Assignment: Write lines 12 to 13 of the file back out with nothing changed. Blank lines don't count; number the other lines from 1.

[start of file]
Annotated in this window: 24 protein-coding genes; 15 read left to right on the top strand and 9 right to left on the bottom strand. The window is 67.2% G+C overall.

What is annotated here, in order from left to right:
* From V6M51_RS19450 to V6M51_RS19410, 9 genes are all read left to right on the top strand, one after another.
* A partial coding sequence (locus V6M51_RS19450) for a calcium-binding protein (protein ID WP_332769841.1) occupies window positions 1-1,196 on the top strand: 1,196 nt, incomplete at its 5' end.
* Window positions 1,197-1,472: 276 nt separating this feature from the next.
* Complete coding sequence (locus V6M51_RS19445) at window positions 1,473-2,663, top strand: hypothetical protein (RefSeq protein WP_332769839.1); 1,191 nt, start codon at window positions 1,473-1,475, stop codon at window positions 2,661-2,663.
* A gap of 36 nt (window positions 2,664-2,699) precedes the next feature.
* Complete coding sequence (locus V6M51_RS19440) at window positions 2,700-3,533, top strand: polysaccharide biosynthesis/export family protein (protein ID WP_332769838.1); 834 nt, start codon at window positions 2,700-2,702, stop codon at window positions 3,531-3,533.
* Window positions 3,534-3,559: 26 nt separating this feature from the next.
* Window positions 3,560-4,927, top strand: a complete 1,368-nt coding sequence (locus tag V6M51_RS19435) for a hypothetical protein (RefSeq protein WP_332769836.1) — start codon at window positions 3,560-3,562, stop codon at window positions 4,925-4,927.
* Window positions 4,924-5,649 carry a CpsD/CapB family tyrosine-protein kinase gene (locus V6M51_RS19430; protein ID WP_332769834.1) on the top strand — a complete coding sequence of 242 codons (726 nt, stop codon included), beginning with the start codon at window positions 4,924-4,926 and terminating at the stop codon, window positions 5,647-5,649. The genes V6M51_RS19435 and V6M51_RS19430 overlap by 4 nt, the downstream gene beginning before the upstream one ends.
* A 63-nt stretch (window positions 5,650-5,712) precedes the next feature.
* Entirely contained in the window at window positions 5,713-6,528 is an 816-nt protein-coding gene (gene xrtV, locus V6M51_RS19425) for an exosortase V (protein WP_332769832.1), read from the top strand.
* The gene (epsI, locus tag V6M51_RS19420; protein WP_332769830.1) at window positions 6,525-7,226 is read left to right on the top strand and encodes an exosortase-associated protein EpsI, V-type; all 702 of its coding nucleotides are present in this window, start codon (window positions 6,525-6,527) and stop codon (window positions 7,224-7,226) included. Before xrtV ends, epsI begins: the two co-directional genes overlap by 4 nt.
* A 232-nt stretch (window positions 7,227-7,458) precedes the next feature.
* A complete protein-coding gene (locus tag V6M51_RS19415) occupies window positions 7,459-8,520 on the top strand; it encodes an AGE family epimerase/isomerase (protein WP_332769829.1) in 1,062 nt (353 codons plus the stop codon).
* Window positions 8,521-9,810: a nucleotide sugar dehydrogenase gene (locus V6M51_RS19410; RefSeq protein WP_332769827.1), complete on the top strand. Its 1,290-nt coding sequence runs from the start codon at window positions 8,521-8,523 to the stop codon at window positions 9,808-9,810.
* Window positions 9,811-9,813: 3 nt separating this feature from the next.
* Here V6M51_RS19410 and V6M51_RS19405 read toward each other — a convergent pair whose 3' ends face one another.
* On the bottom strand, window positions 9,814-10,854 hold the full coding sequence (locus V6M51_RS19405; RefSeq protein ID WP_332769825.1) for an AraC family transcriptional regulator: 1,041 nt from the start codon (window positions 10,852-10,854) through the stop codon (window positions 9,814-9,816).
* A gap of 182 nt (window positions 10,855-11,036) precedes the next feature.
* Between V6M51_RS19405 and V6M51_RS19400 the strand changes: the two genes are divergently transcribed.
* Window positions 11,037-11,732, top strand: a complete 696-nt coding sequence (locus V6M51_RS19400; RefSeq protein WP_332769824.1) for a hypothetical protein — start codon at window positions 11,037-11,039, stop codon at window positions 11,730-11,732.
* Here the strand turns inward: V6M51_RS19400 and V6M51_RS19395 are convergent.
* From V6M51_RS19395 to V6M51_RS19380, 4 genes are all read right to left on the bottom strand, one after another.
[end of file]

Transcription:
* A 63-nt stretch (window positions 5,650-5,712) precedes the next feature.
* Entirely contained in the window at window positions 5,713-6,528 is an 816-nt protein-coding gene (gene xrtV, locus V6M51_RS19425) for an exosortase V (protein WP_332769832.1), read from the top strand.